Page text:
National Energy Policy
The New York Times is reporting that President Bush will be talking about national energy policy in tonight's State of the Union. As usual, instead of dealing with proven strategies for increasing efficiency, he will argue for more pie-in-the-sky ideas that are far off. Far off enough to dump large subsidies into corporations for research of bad ideas, like the hydrogen car. Remember the hydrogen car? Instead of increasing today's automobiles' gas mileage by a few MPG by raising the CAFE requirements and getting the huge exemption of SUVs into the fold, he dropped them and asked for research into a non-proven, non-existent technology. Drop the idea of fuel-cells for cars. Stick them in houses, where they would actually work great.
It's a standard technique--drop funding for some project that could work but isn't on their party's agenda (cough hybrids cough). Claim that you have to use that money to research for something in the future like the hydrogen car. Watch as corporations use that R&D money to do nothing important. Quietly drop funding a few years later, claiming hydrogen cars weren't feasible. Congratulations! You've killed funding for the thing the other party wanted, without people noticing. Sound familiar, NASA? Drop science funding for "Manned space exploration of the Moon". Quietly kill that in a few years. Science funding never comes back.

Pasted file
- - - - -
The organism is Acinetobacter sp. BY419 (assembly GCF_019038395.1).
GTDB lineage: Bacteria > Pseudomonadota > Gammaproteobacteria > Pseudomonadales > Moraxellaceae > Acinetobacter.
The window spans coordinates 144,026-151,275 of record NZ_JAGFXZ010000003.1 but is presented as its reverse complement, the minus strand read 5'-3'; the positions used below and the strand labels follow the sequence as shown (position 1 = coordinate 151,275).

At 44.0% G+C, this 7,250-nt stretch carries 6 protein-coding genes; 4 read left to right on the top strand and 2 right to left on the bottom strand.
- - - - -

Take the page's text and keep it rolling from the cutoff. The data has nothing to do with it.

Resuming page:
The government should do three things for the energy security of the United States.
1. Spend on Research and Development, and avoid throwing money at corporate welfare. Science is very important for the long-term future, and its funding should never be in jeopardy.
2. There is nothing inherently wrong in nuclear power--it's cleaner than coal (yes, a point for another post). We need new energy sources as use naturally increases with time, and it's the most efficient way.
3. Reprocess nuclear fuel and recover the huge amounts of wasted U-235 and Plutonium that are just left to rot. Reprocessing would drop the need to immediately build Yucca Mountains every twenty years.
4. Encourage inexpensive solar energy development. Why haven't we powered Las Vegas, Los Angeles, San Diego, or Phoenix via solar power yet? Just using simple solar water heaters is a cheap and great start. My family heated our water for years with solar--why can't everyone in the southwest do this?
5. Biodiesel is a great option to immediately encourage--a direct replacement for diesel, especially in warm climates. Subtracting the national cost of supporting Middle-East oil, it becomes cheaper than you think.
6. Increase the efficiency of cars, and continue tax credits for all hybrids, including popular ones, but don't let the manufacturers trade efficiency for power.